Franklin and Sossi wed in 1967 but it soured quickly, ending in divorce in 1970. She landed a San Francisco production of "Your Own Thing," which led to a move to New York. She immediately distinguished herself in the musical "Applause," a musical adaptation of the film classic "All About Eve" (1950). Her performance won her a Tony Award for Best Featured Actress and she did a two-year-stint with the show. She drew renewed interest from Hollywood, including producer Norman Lear, creator of CBS' No. 1 hit "All in the Family" (1971-1979). Lear and producers Whitney Blake and Allan Manings tabbed Franklin for the lead role in a sitcom about a divorced mother relocating to Indianapolis to raise two teenage daughters (MacKenzie Phillips and Valerie Bertinelli) and rediscover herself on her own terms. "One Day at a Time" premiered in late 1975 as a mid-season replacement show on CBS and, as with other Lear productions, found a groove on the strength of its melding wise-cracking comedy with real-world social issues, particularly those facing women. The show finished in Nielsen's Top 20 in its first season, going on to do so for eight seasons. Though Phillips would draw tabloid attention for her ongoing battle with cocaine abuse, eventually prompting her to be fired twice - the second time after an on-set collapse - Franklin supplemented her schedule with annual and semi-annual one-off projects through the late 1970s and early 1980s. She did her requisite TV-star turn on ABC's comedic anthology show "The Love Boat" (1977-1986) and became a hot property for variety specials such as "All-Star Comedy Ice Revue" (CBS, 1978) and "Musical Comedy Tonight II" (PBS, 1981). She also did a series of light romantic TV movies, supporting a young Cybill Shepherd in "A Guide for the Married Woman" (ABC, 1979); starring opposite Billy Crystal in "Breaking Up is Hard to Do (ABC, 1979); and taking one of the leads in the "Your Place...or Mine" (CBS, 1983).
CBS also gave her the chance to show off her dramatic chops in a biopic about crusading women's health advocate Margaret Sanger, "Portrait of a Rebel: The Remarkable Mrs. Sanger" (1980). Franklin began a relationship with the movie's producer, Marvin Minoff, who had worked on the famed Frost/Nixon interview, and the two married in 1980. By 1984, "One Day" had fallen out of Nielsen's Top 20 and, with Franklin ready to bolt the show, CBS cancelled it. Having directed a couple of episodes during its run, she picked up more directing work in ensuing years, including a regular gig helming episodes of "The Munsters Today" (1988-1991), a syndicated reboot of the classic sitcom. She returned to CBS for another telefilm, playing a nun helping to resocialize troubled urban women in "Sister Margaret and the Saturday Night Ladies (1987), but found screen work otherwise tough to come by. In 1988, Franklin returned to the stage, doing an off-Broadway stint in the Terrance McNally play "Frankie and Johnny in the Clair de Lune" and taking the title role in "Annie Get Your Gun" in runs at the Bucks County Playhouse in New Hope, PA, and at the Pocono Playhouse in Mountainhome, PA.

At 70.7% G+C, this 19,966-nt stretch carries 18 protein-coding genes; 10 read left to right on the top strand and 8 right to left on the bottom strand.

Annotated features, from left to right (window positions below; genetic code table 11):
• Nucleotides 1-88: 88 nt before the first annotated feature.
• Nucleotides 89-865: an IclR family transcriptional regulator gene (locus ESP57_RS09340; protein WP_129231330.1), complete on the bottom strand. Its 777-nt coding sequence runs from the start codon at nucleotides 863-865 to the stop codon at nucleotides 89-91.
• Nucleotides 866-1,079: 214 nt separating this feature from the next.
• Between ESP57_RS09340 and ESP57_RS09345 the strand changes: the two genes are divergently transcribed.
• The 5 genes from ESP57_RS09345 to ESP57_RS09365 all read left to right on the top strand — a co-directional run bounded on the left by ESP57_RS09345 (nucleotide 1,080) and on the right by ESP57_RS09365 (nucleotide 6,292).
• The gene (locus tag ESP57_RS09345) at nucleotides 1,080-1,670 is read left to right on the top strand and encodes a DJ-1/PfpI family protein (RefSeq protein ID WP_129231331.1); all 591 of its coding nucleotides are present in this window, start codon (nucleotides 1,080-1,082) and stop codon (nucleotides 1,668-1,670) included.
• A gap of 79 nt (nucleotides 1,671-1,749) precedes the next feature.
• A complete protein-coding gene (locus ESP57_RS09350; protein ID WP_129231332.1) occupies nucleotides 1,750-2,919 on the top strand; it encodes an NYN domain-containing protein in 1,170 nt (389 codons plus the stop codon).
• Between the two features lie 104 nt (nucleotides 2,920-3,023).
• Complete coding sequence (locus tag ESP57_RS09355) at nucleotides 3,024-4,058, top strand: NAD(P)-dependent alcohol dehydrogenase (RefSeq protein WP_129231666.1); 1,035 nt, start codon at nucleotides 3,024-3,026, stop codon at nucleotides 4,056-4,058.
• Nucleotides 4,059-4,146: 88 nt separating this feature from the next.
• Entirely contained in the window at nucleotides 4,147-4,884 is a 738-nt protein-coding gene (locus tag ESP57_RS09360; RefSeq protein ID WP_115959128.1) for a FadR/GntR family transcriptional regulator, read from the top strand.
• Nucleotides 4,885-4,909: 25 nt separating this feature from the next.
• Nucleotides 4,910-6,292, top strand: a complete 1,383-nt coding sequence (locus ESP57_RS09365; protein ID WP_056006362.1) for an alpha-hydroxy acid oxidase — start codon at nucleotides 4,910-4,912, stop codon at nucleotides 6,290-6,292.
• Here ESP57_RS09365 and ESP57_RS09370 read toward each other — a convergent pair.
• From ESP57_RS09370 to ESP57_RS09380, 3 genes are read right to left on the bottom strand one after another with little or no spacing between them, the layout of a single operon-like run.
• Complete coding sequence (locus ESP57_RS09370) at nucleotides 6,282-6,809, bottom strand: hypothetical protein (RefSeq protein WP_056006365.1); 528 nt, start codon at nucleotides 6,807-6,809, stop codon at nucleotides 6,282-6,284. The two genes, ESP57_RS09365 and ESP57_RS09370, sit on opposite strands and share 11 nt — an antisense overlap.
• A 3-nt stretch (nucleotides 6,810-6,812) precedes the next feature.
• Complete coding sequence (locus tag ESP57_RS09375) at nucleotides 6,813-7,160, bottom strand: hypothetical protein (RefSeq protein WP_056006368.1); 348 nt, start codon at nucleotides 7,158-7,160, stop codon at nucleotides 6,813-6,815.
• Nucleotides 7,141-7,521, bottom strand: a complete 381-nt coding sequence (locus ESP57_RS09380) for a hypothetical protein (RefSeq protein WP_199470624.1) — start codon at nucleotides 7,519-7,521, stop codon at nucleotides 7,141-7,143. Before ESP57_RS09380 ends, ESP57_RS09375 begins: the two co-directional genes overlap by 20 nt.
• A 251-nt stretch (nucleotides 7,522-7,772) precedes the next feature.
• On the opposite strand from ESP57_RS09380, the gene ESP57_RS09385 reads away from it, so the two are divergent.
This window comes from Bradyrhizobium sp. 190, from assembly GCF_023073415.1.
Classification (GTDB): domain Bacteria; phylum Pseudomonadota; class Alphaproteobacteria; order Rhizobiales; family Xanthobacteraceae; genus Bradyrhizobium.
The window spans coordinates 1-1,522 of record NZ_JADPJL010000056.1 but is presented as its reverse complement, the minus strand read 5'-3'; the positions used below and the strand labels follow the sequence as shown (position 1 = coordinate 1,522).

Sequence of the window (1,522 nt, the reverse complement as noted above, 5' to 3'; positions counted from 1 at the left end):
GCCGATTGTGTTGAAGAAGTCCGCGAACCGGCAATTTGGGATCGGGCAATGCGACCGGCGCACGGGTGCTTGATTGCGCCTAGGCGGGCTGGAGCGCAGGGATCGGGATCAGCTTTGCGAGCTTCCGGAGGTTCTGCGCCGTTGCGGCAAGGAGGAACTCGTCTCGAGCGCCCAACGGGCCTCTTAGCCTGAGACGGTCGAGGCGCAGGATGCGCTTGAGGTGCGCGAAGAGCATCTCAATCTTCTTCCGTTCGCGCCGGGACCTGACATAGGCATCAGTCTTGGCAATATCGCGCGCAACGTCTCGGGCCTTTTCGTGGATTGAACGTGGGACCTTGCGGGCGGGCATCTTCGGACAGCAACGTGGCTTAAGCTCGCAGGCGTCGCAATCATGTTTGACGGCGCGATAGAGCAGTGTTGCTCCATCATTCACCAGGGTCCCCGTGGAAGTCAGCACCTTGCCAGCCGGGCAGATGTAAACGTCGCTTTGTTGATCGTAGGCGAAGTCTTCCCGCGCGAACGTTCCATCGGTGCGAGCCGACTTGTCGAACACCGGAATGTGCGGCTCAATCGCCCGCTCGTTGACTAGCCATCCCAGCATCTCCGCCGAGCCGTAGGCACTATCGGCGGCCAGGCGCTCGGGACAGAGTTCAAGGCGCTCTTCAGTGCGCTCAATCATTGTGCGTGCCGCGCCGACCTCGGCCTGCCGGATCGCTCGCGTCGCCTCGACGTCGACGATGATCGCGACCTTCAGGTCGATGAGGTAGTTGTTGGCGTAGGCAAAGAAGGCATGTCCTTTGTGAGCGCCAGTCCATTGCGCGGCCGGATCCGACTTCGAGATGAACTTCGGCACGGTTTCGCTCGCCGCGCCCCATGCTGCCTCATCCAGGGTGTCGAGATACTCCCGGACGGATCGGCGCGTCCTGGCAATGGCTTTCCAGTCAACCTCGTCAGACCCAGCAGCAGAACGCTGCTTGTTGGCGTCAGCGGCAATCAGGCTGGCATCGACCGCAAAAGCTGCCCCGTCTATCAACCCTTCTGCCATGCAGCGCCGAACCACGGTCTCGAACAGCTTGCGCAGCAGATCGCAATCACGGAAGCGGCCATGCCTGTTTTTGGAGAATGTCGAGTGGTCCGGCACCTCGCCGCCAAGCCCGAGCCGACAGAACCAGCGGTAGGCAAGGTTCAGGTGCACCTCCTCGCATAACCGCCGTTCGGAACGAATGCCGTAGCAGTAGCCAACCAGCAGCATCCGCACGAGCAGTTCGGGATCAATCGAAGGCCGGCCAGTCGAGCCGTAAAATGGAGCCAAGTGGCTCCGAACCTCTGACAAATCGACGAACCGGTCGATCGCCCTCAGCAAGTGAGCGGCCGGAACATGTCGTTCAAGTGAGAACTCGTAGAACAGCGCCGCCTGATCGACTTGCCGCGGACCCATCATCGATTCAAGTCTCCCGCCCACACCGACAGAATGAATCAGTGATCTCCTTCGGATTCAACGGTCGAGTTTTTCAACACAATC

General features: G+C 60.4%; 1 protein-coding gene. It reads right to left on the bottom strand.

She would not grace the airwaves again until taking featured guest role in a two-part arc of the short-lived Nancy Travis sitcom "Almost Perfect" (CBS, 1995-96). In the late 1990s, Franklin did a flurry of regional theater in the Northeast, starring in string of plays at Ford's Theater in Washington, DC, in Ogunquit, ME, Cape Cod, MA, Nyack, NY, Milford, CT, Pittsburgh, PA and Milburn, NJ. In the early 2000s, she issued a series of tap-dance how-to DVDs. Franklin also began working behind-the-scenes to promote theater education, marshaling an impressive roster of her fellow thespians to assist her in an organization she founded, Classic and Contemporary American Plays. The Tarzana, CA-based educational outreach organization coordinated with English teachers in L.A.-area high schools, set curricula of plays to be studied by their students, then capped each study period with a staged reading performance for the kids by a cast of professional actors and a discussion of the work afterwards. Franklin performed in a number of the stage readings. In 2011, she made an appearance on the TV Land original show "Hot in Cleveland" (2011- ), a retro-themed sitcom starring her "One Day" daughter Bertinelli. In late 2012, she announced she was suffering from pancreatic cancer. On March 1, 2013, she passed away from the disease at age 69.
By Matthew Grimm